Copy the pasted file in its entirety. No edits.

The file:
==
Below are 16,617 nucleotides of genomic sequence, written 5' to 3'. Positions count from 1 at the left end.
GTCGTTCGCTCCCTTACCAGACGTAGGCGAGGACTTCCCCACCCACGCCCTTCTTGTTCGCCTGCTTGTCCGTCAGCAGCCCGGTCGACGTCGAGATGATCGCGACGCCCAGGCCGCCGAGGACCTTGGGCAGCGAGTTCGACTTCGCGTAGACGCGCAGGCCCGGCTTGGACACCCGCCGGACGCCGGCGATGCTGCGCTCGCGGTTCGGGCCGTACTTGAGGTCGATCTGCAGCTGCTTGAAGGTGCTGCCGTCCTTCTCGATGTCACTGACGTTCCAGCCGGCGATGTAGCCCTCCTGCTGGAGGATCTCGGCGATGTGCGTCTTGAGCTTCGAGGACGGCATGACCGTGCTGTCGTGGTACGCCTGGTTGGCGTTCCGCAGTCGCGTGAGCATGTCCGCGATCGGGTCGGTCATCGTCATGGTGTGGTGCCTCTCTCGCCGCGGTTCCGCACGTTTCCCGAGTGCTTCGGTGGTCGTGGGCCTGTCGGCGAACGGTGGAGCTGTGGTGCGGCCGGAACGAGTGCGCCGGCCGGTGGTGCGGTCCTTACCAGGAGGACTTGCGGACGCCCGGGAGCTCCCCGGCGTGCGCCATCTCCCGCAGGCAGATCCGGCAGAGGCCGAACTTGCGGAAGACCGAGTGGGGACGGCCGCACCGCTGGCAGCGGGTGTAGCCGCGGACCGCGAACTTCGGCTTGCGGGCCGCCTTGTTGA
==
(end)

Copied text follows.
Below are 16,617 nucleotides of genomic sequence, written 5' to 3'. Positions count from 1 at the left end.
GTCGTTCGCTCCCTTACCAGACGTAGGCGAGGACTTCCCCACCCACGCCCTTCTTGTTCGCCTGCTTGTCCGTCAGCAGCCCGGTCGACGTCGAGATGATCGCGACGCCCAGGCCGCCGAGGACCTTGGGCAGCGAGTTCGACTTCGCGTAGACGCGCAGGCCCGGCTTGGACACCCGCCGGACGCCGGCGATGCTGCGCTCGCGGTTCGGGCCGTACTTGAGGTCGATCTGCAGCTGCTTGAAGGTGCTGCCGTCCTTCTCGATGTCACTGACGTTCCAGCCGGCGATGTAGCCCTCCTGCTGGAGGATCTCGGCGATGTGCGTCTTGAGCTTCGAGGACGGCATGACCGTGCTGTCGTGGTACGCCTGGTTGGCGTTCCGCAGTCGCGTGAGCATGTCCGCGATCGGGTCGGTCATCGTCATGGTGTGGTGCCTCTCTCGCCGCGGTTCCGCACGTTTCCCGAGTGCTTCGGTGGTCGTGGGCCTGTCGGCGAACGGTGGAGCTGTGGTGCGGCCGGAACGAGTGCGCCGGCCGGTGGTGCGGTCCTTACCAGGAGGACTTGCGGACGCCCGGGAGCTCCCCGGCGTGCGCCATCTCCCGCAGGCAGATCCGGCAGAGGCCGAACTTGCGGAAGACCGAGTGGGGACGGCCGCACCGCTGGCAGCGGGTGTAGCCGCGGACCGCGAACTTCGGCTTGCGGGCCGCCTTGTTGA